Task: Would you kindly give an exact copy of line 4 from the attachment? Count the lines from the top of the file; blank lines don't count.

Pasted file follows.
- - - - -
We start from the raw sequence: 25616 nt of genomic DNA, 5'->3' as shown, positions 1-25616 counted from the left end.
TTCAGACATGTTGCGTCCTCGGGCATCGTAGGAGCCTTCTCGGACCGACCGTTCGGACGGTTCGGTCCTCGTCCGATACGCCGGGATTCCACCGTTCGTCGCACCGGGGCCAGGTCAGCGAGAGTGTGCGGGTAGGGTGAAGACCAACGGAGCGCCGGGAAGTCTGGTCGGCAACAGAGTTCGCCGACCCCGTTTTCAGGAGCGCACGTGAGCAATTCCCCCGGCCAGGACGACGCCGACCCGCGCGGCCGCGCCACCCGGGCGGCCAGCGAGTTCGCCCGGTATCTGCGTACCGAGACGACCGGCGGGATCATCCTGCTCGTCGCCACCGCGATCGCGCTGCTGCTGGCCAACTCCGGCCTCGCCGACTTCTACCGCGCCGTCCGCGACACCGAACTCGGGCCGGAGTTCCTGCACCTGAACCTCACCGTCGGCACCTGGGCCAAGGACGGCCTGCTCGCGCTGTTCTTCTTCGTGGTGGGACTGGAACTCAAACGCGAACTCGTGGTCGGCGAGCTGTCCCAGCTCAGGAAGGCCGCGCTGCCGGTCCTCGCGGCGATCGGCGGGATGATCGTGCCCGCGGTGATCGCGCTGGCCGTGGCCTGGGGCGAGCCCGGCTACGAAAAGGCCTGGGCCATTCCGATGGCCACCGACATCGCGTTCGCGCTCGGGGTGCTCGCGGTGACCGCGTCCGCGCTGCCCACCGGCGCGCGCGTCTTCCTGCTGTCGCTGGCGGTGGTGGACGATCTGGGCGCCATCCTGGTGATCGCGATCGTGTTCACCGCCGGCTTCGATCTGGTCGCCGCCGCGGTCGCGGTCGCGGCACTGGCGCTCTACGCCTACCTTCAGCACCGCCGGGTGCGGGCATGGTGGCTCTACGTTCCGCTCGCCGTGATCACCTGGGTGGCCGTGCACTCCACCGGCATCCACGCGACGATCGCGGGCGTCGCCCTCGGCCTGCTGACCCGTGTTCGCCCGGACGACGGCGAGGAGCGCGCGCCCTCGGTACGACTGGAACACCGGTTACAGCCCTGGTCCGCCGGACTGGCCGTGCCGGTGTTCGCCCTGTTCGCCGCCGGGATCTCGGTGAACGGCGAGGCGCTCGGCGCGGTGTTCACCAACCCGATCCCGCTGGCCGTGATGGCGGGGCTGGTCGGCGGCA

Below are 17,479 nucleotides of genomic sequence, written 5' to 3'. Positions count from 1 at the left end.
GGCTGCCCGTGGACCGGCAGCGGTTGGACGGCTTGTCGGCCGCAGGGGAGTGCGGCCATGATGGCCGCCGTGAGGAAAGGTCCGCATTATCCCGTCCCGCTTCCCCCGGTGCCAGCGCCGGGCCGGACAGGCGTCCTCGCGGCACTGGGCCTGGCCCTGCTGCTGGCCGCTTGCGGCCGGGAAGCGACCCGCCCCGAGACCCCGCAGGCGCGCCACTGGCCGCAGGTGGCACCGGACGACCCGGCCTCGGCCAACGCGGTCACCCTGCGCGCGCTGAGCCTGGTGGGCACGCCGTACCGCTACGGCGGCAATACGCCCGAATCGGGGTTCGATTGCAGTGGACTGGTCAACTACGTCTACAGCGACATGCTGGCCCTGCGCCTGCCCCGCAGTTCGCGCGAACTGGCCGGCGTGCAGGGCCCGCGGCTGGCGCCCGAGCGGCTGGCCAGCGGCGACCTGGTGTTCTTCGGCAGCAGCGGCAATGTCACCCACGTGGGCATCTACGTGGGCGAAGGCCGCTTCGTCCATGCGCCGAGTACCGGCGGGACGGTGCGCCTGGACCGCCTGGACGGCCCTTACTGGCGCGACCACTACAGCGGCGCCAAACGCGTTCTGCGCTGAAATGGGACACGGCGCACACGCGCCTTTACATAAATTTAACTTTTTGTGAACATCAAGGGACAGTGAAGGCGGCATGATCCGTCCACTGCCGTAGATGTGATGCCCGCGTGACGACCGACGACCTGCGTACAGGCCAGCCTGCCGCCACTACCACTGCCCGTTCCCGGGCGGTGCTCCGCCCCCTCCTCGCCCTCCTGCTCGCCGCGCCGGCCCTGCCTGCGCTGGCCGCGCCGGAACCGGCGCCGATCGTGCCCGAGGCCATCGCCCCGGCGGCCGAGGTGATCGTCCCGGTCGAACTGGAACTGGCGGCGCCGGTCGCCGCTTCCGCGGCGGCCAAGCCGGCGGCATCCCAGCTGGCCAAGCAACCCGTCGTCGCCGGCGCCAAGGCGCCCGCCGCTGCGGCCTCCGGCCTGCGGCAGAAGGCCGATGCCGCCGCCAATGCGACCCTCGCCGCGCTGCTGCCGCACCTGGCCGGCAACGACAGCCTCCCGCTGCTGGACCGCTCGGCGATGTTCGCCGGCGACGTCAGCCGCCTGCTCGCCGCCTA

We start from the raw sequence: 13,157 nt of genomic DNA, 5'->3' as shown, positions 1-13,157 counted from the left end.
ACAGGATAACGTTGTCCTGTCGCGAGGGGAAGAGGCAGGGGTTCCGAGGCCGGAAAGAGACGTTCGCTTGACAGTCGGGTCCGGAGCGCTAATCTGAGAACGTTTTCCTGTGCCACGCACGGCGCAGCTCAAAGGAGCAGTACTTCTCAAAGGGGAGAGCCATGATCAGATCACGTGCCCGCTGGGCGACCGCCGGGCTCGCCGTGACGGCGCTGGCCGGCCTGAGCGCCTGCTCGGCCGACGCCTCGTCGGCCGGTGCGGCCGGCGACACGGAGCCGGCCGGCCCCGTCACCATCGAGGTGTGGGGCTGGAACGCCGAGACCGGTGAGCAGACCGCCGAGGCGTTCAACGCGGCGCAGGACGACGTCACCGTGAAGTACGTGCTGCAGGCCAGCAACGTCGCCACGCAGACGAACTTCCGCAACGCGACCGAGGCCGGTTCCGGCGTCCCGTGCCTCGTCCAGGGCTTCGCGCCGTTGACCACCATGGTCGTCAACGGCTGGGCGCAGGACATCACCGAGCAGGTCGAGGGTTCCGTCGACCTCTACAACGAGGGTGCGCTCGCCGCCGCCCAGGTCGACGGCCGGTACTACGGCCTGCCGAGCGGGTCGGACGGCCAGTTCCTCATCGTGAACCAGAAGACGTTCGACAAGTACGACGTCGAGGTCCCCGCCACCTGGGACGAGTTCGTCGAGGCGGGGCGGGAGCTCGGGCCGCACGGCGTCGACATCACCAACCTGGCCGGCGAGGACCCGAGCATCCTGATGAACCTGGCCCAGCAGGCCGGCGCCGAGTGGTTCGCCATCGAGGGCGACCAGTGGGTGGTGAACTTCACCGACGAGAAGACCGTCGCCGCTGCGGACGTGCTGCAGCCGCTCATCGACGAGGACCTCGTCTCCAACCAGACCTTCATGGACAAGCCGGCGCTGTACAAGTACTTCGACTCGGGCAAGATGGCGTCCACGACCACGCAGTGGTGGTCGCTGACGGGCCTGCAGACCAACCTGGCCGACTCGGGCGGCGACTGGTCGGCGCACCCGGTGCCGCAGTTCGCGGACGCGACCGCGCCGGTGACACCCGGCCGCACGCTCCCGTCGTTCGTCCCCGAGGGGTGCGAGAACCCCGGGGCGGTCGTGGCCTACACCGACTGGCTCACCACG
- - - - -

GGCTGCCCGTGGACCGGCAGCGGTTGGACGGCTTGTCGGCCGCAGGGGAGTGCGGCCATGATGGCCGCCGTGAGGAAAGGTCCGCATTATCCCGTCCCGCTTCCCCCGGTGCCAGCGCCGGGCCGGACAGGCGTCCTCGCGGCACTGGGCCTGGCCCTGCTGCTGGCCGCTTGCGGCCGGGAAGCGACCCGCCCCGAGACCCCGCAGGCGCGCCACTGGCCGCAGGTGGCACCGGACGACCCGGCCTCGGCCAACGCGGTCACCCTGCGCGCGCTGAGCCTGGTGGGCACGCCGTACCGCTACGGCGGCAATACGCCCGAATCGGGGTTCGATTGCAGTGGACTGGTCAACTACGTCTACAGCGACATGCTGGCCCTGCGCCTGCCCCGCAGTTCGCGCGAACTGGCCGGCGTGCAGGGCCCGCGGCTGGCGCCCGAGCGGCTGGCCAGCGGCGACCTGGTGTTCTTCGGCAGCAGCGGCAATGTCACCCACGTGGGCATCTACGTGGGCGAAGGCCGCTTCGTCCATGCGCCGAGTACCGGCGGGACGGTGCGCCTGGACCGCCTGGACGGCCCTTACTGGCGCGACCACTACAGCGGCGCCAAACGCGTTCTGCGCTGAAATGGGACACGGCGCACACGCGCCTTTACATAAATTTAACTTTTTGTGAACATCAAGGGACAGTGAAGGCGGCATGATCCGTCCACTGCCGTAGATGTGATGCCCGCGTGACGACCGACGACCTGCGTACAGGCCAGCCTGCCGCCACTACCACTGCCCGTTCCCGGGCGGTGCTCCGCCCCCTCCTCGCCCTCCTGCTCGCCGCGCCGGCCCTGCCTGCGCTGGCCGCGCCGGAACCGGCGCCGATCGTGCCCGAGGCCATCGCCCCGGCGGCCGAGGTGATCGTCCCGGTCGAACTGGAACTGGCGGCGCCGGTCGCCGCTTCCGCGGCGGCCAAGCCGGCGGCATCCCAGCTGGCCAAGCAACCCGTCGTCGCCGGCGCCAAGGCGCCCGCCGCTGCGGCCTCCGGCCTGCGGCAGAAGGCCGATGCCGCCGCCAATGCGACCCTCGCCGCGCTGCTGCCGCACCTGGCCGGCAACGACAGCCTCCCGCTGCTGGACCGCTCGGCGATGTTCGCCGGCGACGTCAGCCGCCTGCTCGCCGCCTA